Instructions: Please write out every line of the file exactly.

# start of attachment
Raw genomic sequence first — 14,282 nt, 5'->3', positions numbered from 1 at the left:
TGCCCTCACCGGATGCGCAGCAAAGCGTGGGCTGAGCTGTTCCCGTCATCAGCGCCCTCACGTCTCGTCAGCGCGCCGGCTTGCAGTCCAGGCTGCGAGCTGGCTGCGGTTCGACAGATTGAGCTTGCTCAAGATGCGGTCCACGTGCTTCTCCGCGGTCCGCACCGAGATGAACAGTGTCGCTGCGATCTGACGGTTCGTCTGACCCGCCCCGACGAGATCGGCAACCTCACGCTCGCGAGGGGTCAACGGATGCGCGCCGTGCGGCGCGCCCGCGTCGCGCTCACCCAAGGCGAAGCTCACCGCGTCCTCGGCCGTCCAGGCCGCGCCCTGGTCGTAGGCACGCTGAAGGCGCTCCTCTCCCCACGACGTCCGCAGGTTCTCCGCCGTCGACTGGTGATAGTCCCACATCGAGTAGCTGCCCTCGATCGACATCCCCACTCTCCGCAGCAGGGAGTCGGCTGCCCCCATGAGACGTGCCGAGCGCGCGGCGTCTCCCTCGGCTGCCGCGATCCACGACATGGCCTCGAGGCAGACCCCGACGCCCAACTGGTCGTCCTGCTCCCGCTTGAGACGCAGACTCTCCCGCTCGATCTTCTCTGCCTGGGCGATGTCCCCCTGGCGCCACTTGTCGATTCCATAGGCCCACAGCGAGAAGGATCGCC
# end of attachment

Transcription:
Raw genomic sequence first — 14,282 nt, 5'->3', positions numbered from 1 at the left:
TGCCCTCACCGGATGCGCAGCAAAGCGTGGGCTGAGCTGTTCCCGTCATCAGCGCCCTCACGTCTCGTCAGCGCGCCGGCTTGCAGTCCAGGCTGCGAGCTGGCTGCGGTTCGACAGATTGAGCTTGCTCAAGATGCGGTCCACGTGCTTCTCCGCGGTCCGCACCGAGATGAACAGTGTCGCTGCGATCTGACGGTTCGTCTGACCCGCCCCGACGAGATCGGCAACCTCACGCTCGCGAGGGGTCAACGGATGCGCGCCGTGCGGCGCGCCCGCGTCGCGCTCACCCAAGGCGAAGCTCACCGCGTCCTCGGCCGTCCAGGCCGCGCCCTGGTCGTAGGCACGCTGAAGGCGCTCCTCTCCCCACGACGTCCGCAGGTTCTCCGCCGTCGACTGGTGATAGTCCCACATCGAGTAGCTGCCCTCGATCGACATCCCCACTCTCCGCAGCAGGGAGTCGGCTGCCCCCATGAGACGTGCCGAGCGCGCGGCGTCTCCCTCGGCTGCCGCGATCCACGACATGGCCTCGAGGCAGACCCCGACGCCCAACTGGTCGTCCTGCTCCCGCTTGAGACGCAGACTCTCCCGCTCGATCTTCTCTGCCTGGGCGATGTCCCCCTGGCGCCACTTGTCGATTCCATAGGCCCACAGCGAGAAGGATCGCC